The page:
Stop laughing, you’ve probably heard someone suggest that this might be a good way to administer sedation to acutely agitated patients.
I think once you’ve had to do this more than a few times, you realise that the ongoing management doesn’t stop when the patient settles – they’re now relying on us to ensure their safety, which can feel somewhat paradoxical given that (at some level) we were probably feeling uneasy only moments earlier.
This post from Tim Leeuwenburg discusses some lessons learnt from when things go wrong and introduces some valuable points to consider;
The take-away here is that we should be thinking about managing acute agitation as a procedure that is a continuum of our care, not an end-point in our management.
If this is starting to make sense, you might be interested to know that ALiEM have an entire self-paced learning module in their ALiEMU which steps you through Procedural Sedation and Analgesia in the ED;
Some time ago, I got at least $1,000 of free advice from an outstanding pre-hospital practitioner – to paraphrase – if you can anticipate what happens next, you won’t get an unwelcome surprise !
On more than one occasion I’ve been heard to say “just because you can, doesn’t mean you should” – consider the scenario of an unconscious (and anonymous) patient who has a mobile phone that you could unlock with a press of their thumbprint.
Here’s a noteworthy post from St. Emlyn’s blog by Simon Carley that discusses the legalities of doing so (with a UK slant);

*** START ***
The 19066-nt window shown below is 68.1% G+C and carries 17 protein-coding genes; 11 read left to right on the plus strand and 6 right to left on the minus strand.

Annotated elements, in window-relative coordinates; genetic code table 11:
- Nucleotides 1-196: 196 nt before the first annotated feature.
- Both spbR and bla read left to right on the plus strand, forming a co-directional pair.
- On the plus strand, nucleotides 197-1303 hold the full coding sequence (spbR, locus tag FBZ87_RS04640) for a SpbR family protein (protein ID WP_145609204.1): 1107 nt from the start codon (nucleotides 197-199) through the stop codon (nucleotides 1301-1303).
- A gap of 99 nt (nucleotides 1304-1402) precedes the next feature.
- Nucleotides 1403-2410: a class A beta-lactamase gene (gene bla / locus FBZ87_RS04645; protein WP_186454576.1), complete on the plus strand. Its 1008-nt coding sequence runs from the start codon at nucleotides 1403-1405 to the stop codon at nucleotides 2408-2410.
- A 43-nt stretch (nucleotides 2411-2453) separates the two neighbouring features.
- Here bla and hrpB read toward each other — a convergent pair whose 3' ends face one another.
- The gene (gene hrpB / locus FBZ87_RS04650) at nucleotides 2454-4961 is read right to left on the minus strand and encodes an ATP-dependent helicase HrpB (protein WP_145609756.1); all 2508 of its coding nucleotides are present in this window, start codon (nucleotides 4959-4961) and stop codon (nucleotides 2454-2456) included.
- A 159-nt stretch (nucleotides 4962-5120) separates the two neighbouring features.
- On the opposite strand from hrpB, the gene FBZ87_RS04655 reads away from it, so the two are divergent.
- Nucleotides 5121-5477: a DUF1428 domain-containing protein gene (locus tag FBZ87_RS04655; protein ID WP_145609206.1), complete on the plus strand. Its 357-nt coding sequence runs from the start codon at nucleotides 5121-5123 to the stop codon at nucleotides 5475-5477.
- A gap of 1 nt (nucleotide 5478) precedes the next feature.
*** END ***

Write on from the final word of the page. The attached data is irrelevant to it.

I think the law of necessity would probably be the relevant principle to rely on in Australia –
perhaps Michael Eburn from the Australian Emergency Law blog would provide some commentary ? provides his view in the comments section below.
(and please encourage your patients to use the ‘Emergency ID’ feature of most modern mobile phones)
TLDR; Every situation is different – consider your patient’s expectation of confidentiality and the need to access this information pre-hospital if you’re going to do it.
I’m working on an event car tonight (yes, I know) and it occurred to me that there are likely a number of people presenting at hospital over the next 24 hours that might not really need to be there.
Here’s a great (albeit older) article from the folk at Guy’s & St Thomas’ via PubMed that discusses their revised recommendations for revellers who appear to be unwell, but in context, might not need to present at the local emergency department.
Something to think about.
My best wishes for your year ahead.
As you may have noticed, I’m a huge fan of the work of the Academic Life in Emergency Medicine (ALiEM) team.
They’ve had the foresight to put together an app for the two most popular flavours of handheld devices to access their library of Pacius Verbis (PV) cards which are short, right-to-the-point references for 146 topics (at last count) that you are likely to be interested in;
You’ll also see that you can purchase some paid content through the various app stores, but take some time to browse through the free stuff first..
Cool effectively, cool aggressively.. I’m seeing more literature about cold water immersion in the ED providing hyperthermic patients with better outcomes;
And don’t forget the part that benzodiazepines play in settling the hot, agitated patient.
Where I work, summer is just about upon us – here’s a reminder of some important points from the gang at EMDocs;
It’s an important law – this short post nails the point – the awake and alert patient can fake us out;